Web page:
Cranesbill – this is not your mother’s Geranium

28 Jun

There are plants I love because they are workhorses: neither dramatic nor troublesome, they do their job in the garden quietly and with elegance. One of these is Cranesbill.

Cranesbill is the common name for the botanical genus called Geranium. Confusingly, “geranium” is also the common name of members of the genus Pelargonium (commonly known as ‘storksbill’ in distinction from ‘cranesbill’), which are also in the Geraniaceae family. Linnaeus originally included all the species in one genus, Geranium, but they were later separated into two genera by Charles L’Héritier in 1789.

Gardeners and the horticultural trade often refer to true geraniums as “hardy geraniums”, to distinguish them from the less hardy pelargoniums (generally grown as annuals in temperate climes), and most garden “geraniums” (without the ‘hardy’ appellation) are in fact pelargoniums (storksbills), as opposed to true geraniums (cranesbills).

Are you confused yet? Well, nomenclature aside, Cranesbill is a really terrific plant for all kinds of gardens. It isn’t fussy about light, tolerating full sun to considerable shade. It isn’t fussy about soil or water either, although it’s happier with some extra water during the dry summer months. Cranesbill has a delicious herbal fragrance, pleasant to us humans but avoided by deer.  It is attractive to garden-friendly wildlife, including bees and butterflies. And Cranesbill is so easy to propagate – you just remove some of the rooted portion from the edge of the clump and it will produce a whole new plant in no time.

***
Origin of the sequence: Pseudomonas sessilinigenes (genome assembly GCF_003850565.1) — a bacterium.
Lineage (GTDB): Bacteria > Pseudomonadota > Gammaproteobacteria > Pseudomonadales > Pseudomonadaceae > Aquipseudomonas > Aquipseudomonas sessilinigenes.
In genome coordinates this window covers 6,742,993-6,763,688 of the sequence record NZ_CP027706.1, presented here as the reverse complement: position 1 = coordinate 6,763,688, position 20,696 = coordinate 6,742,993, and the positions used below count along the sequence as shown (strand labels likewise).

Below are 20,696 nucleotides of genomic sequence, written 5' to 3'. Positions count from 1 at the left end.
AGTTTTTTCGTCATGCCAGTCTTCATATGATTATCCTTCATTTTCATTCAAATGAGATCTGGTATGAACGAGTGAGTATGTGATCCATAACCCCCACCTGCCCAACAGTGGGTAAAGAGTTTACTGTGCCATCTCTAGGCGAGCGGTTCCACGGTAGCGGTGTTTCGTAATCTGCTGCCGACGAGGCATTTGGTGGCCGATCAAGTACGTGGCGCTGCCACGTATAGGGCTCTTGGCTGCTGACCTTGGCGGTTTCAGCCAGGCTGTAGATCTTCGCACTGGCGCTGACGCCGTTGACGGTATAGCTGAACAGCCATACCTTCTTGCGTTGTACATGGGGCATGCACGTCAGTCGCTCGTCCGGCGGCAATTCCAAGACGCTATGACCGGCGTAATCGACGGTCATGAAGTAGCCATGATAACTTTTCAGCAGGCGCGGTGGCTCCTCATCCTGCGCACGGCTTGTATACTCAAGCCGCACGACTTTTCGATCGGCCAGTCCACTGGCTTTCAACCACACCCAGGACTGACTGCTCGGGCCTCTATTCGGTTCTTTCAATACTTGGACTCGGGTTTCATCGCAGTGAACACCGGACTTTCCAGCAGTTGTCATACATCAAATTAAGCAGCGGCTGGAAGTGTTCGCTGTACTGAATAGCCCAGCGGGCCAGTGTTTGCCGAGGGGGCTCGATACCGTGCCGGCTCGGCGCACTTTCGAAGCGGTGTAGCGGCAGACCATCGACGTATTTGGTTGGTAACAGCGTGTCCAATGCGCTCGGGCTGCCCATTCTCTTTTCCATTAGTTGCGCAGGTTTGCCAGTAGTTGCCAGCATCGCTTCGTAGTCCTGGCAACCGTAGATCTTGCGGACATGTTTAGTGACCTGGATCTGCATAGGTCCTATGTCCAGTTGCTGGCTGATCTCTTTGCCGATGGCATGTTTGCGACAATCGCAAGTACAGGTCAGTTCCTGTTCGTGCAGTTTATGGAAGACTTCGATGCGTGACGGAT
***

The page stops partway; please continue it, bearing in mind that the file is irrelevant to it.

Cranesbill is a small to medium sized plant; available cultivars range in size from a few inches tall to around 18 inches in height. They have delightful flowers, most often in the pink to purple range, that appear in profusion during the spring and sometimes at other times of the year. When not in bloom, Cranesbill is nearly as lovely, with round leaves, sometimes deeply cut, in many shades of green. On some varieties the leaves are frilly, on others scalloped. Some varieties have deep plum or russet leaves, sometimes all year, sometimes in the fall. This is a very diverse group of plants.

In the garden, Cranesbill can be used in a perennial border, woodland or rock garden setting, and it makes a great small-scale ground cover for both sunny and partly shady locations. Some Cranesbills have a trailing growth habit and look wonderful cascading over a rock wall. There are so many uses for this plant – I think there is a place for Cranesbill in nearly every garden.

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